This is a soft-cover book.
We at LEMAG have known Roy’s meticulous approach to landscapes for quite some time. When we received the first images from his trip to Hokkaido it was immediately clear that something very serious is afoot.
We were not wrong. as the images from this trip kept coming in we had a unique chance to dive not only into Roy’s approach to this minimalistic, harsh landscape that certainly depended from him a lot of very careful preparation and work on the ground. More importantly, we were presented with well-weighted images exhibiting careful approach to each detail. Although the book is small in size, it is quite big on the content side – 70 images, all very well executed and putting you directly into what Hokkaido in winter is all about. An excellent addition to any collection and a joy to repeatedly go though.
This is what Roy says about the trip and the book:
Many years ago I came across the black and white work of an English photographer called Michael Kenna. The first images of his that I saw were from Hokkaido, the most Northern Island of Japan. I was totally blown away with his photographs as well as this very unusual landscape. I decided that Hokkaido was somewhere I really needed to visit. The cost is quite high to make this trip and I knew it would have to be a ‘trip of a lifetime’!
Last year I decided to turn the dream into reality and made arrangements to visit in January 2020 for 10 days of shooting. Michael Kenna worked with a local guide for most of his trips called Tsuyoshi Kato (Tsu) who knew all the best places to visit across Hokkaido.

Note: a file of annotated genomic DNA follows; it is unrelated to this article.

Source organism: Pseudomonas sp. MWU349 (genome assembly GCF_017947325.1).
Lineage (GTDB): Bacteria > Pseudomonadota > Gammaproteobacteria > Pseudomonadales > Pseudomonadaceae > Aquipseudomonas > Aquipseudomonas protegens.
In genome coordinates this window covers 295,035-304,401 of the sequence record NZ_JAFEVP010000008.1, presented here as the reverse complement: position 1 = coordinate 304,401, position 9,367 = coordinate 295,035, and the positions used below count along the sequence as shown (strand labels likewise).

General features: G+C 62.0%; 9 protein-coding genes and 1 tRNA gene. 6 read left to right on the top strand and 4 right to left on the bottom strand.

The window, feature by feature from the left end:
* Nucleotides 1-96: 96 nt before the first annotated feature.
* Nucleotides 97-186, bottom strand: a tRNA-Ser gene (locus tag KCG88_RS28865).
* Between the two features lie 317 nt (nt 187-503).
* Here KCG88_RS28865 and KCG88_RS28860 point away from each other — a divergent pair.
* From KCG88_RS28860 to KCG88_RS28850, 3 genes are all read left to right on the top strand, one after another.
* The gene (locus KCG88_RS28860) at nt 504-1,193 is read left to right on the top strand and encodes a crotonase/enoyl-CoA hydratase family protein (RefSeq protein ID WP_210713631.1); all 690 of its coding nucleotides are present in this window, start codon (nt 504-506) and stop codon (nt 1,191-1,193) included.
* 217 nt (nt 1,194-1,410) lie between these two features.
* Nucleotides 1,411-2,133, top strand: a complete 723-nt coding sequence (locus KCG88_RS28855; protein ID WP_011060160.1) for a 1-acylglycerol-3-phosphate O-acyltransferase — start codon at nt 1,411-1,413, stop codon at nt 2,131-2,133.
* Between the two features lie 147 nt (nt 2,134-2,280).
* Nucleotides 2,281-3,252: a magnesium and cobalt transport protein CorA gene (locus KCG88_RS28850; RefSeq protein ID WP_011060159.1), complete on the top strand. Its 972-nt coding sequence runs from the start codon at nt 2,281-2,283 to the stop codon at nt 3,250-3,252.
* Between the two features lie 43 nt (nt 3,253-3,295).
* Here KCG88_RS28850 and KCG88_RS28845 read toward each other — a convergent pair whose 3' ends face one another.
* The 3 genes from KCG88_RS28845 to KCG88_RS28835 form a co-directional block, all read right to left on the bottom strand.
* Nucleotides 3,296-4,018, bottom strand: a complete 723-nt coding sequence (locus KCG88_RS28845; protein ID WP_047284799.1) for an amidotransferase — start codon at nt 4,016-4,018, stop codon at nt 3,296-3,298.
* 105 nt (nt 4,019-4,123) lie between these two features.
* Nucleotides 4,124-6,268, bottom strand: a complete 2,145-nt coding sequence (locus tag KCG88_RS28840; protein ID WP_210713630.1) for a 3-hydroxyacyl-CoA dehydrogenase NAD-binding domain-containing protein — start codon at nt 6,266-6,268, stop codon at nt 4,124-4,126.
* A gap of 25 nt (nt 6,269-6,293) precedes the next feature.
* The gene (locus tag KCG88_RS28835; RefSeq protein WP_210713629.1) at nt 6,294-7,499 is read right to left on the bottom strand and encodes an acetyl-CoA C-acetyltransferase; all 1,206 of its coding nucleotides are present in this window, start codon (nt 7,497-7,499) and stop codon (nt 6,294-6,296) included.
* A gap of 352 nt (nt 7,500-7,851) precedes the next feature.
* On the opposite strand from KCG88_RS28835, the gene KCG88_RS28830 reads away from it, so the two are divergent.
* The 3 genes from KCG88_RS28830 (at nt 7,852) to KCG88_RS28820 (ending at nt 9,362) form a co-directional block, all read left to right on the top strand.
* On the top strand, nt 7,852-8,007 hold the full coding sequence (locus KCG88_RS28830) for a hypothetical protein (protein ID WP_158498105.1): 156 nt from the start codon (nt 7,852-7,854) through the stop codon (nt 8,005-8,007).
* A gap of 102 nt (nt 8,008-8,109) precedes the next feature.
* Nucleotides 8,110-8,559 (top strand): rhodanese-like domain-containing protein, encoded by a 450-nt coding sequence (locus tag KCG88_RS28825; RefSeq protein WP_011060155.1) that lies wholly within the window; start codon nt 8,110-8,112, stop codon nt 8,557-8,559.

Many of the locations are on private farmland and Tsu was able to speak to farmers and obtain their agreement for us to access their land. Having a local guide is, in my opinion, essential as roads are thick with snow, sign posts unreadable and he knew of loads of local eateries where we could stop for lunch.
These images in my e-book were taken during this very harsh winter where temperatures can be -20 degrees! Mostly though, we worked in a milder temperature of -6/ -8 degrees! The landscape is covered in deep snow and the lakes are completely frozen.
This landscape is dotted with lonely trees, wire framed wintering greenhouses, fishing boats on the seashore and a host of other great compositions for a landscape photographer to explore. The snow looked pristine… just like icing on a cake, with absolutely no footprints to distract the eye.
I’m also grateful for the photographic input from another photographer whose work I greatly admire who lead this trip. Bruce Percy’s work is mainly in a de-saturated colour palette. Bruce shoots on film just like Michael Kenna and uses Hasselblad equipment as well, so there are great similarities to their approach to shooting on Hokkaido. They are even friends!